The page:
Of note is clear shot of one of the thousands of Bus Stop signs used by the city for nearly three decades.

Photo courtesy of 'Vintage-Vault75' and is available at eBay as item # 181311642515.


This route, along with 12 - Spring & Delancey Streets and 14 - 14th Street Crosstown, was based out of 12th Street depot which for years had among the oldest buses in the fleet as they stood at the time. Rebuilt Yellow 740's were at that garage (which could only house 60 or so buses, and a few others had to stand out in the street when not in use) well into the Fifth Avenue Coach Lines era; by December 1965 80 buses from the 1949 order of TDH-4509's (numbered 2737-2816) were stationed there, and in its last years up to its 1972 closure upon the opening of the much roomier Hudson depot the last 68 of the first made-for-MaBSTOA order of 1963 TDH-5303's (3488-3555) were based out of 12th Street. (Those buses, plus 3482-3487 of that order formerly based at 100th Street, were part of the initial set of buses that went to Hudson when that garage first opened.) I wonder if those who are still with us on this forum, remember what farebox code was used by 12th Street (in the vein of FFS = 54th Street; OFS = 132nd Street; OTS = 100th Street; OFS = 146th Street and AMS = Amsterdam, plus MAN = Manhattan of the TA).
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W.B. Fishbowl



Age: 51
Joined: 02 Oct 2014
Posts: 262
Location: New York, New York, USA

PostPosted: Sun Jun 03, 2018 12:36 am    Post subject: Reply with quote

Mr. Linsky wrote:
Seen shortly after arrival from the factory and being readied for service at a company facility in Manhattan is fleet #2628 - a 1958 45 passenger GM Coach modeled as a TDH-5106 and one of ninety likenesses numbered from 2605 and 2694 purchased in increments between 1958 and 1959 by Fifth Avenue Coach Lines, Inc.

# 2628 is so new that it has yet to receive either its first New York State Public Service Commission inspection sticker or its main destination scrolls as can be seen missing in a specially built cabinet above the windshield designed for fluorescent back lighting.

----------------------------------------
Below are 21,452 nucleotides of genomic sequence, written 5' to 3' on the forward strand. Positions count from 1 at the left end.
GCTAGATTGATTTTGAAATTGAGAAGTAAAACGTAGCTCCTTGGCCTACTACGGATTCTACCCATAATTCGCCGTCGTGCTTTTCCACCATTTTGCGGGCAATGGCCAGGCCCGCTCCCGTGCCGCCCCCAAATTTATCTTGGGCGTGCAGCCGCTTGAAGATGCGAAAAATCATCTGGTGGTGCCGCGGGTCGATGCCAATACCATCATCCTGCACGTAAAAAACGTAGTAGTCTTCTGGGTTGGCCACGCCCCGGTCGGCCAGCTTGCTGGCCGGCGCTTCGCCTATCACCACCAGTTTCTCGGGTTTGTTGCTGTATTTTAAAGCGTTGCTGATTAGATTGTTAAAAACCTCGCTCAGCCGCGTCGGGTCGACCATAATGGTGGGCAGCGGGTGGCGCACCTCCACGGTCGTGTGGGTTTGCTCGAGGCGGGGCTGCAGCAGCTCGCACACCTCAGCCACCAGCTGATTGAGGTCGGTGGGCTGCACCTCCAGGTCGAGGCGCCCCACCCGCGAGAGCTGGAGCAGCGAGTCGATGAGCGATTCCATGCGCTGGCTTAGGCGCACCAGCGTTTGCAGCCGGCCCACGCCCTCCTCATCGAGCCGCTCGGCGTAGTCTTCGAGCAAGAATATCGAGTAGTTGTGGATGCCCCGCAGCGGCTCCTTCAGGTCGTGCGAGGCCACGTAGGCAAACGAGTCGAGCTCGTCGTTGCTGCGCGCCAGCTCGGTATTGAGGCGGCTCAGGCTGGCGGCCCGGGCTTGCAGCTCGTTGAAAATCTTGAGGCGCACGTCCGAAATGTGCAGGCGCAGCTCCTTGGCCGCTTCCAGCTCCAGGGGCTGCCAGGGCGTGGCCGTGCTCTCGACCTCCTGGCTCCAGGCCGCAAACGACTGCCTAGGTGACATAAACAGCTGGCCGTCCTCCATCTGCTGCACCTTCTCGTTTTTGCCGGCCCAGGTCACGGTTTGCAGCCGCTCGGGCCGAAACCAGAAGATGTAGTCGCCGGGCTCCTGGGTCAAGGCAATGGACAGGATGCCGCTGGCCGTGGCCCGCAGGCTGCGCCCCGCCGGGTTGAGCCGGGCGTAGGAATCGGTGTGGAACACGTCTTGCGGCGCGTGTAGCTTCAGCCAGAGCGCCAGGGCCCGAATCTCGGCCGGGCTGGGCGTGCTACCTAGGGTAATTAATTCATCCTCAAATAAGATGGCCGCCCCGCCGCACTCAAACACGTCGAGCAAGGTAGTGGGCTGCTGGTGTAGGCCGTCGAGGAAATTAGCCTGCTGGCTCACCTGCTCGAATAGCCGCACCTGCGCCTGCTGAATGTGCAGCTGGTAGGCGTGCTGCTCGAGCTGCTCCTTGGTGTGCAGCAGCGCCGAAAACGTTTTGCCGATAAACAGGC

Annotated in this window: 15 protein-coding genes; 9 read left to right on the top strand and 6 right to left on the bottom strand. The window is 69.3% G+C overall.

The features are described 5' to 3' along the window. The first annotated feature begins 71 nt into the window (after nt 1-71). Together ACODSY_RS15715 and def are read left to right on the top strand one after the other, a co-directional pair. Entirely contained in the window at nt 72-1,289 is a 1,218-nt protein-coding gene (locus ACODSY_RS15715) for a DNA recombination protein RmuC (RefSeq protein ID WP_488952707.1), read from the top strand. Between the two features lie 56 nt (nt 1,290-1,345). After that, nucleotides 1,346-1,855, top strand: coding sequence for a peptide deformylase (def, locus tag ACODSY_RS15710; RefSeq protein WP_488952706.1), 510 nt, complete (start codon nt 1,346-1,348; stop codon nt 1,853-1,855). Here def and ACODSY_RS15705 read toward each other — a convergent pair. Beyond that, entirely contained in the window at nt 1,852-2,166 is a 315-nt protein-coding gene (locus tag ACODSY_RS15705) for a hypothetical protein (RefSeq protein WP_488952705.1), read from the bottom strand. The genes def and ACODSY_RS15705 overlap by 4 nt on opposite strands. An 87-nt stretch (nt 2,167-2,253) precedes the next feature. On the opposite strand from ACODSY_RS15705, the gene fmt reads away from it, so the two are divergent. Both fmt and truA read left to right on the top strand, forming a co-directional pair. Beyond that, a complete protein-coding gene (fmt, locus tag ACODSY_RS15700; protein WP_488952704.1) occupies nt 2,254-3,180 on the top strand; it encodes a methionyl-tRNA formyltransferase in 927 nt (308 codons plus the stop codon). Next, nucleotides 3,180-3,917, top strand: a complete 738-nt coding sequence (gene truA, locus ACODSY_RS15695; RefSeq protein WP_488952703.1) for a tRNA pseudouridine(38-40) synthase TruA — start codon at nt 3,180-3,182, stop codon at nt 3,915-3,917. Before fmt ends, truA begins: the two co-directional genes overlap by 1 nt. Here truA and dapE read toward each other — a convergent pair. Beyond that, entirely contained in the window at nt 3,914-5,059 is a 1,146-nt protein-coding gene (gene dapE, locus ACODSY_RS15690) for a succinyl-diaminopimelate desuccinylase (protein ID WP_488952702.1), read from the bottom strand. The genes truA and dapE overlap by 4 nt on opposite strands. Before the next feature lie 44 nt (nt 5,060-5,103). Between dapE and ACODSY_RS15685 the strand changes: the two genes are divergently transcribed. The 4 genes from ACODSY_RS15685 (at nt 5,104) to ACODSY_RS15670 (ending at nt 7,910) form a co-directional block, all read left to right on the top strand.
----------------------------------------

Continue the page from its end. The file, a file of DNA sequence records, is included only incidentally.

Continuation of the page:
While #2628 and its ilk were built as a 51 passenger buses they are configured for only 45 due to a salon style U shaped seating plane aft of the rear doors.

This order along with forty almost exact duplicates purchased for commonly owned Surface Transit, Inc. were the last Old Looks for the company.

It's always so refreshing to see a brand new bus before it's maiden voyage especially through the rough and tumble streets of the Big Apple!

Photo 'borrowed' for educational purposes only.


Looks like that facility could be the 146th Street garage (now the Mother Hale depot). Buses of that numbering range were seen on the soon-to-be-defunct 4 - Lexington & Lenox Avenues line in one photo "out there" taken around 1959.
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W.B. Fishbowl



Age: 51
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PostPosted: Sun Jun 03, 2018 12:43 am    Post subject: Reply with quote


And to think 2966 from that same order made a cameo in Butterfield 8 alongside Elizabeth Taylor. This actual 2969 doubtless would have been retired and then scrapped upon the arrival of the A/C batwings in early 1967. Had that pic been taken a year later that bus would have been flagged as Fifth Avenue Coach Lines Inc.
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W.B. Fishbowl



Age: 51
Joined: 02 Oct 2014
Posts: 262
Location: New York, New York, USA

PostPosted: Mon Jun 04, 2018 2:18 am    Post subject: Reply with quote

Mr. Linsky wrote:
Fifth Avenue carries one-way traffic downtown (southbound) from 135th Street to Washington Square Park, with the changeover from two-way traffic taking place on January 14, 1966, at which time Madison Avenue was changed to one way uptown (northbound).

Two-way traffic on Fifth Avenue is allowed north of 135th Street only. From 124th Street to 120th Street, Fifth Avenue is cut off by Marcus Garvey Park, with southbound traffic diverted around the park via Mount Morris Park West.

Actually, when Fifth Avenue became one-way southbound, it was initially from 138th Street to Washington Square Park. Can anyone still on here advise when the southbound-only pattern was truncated to 135th?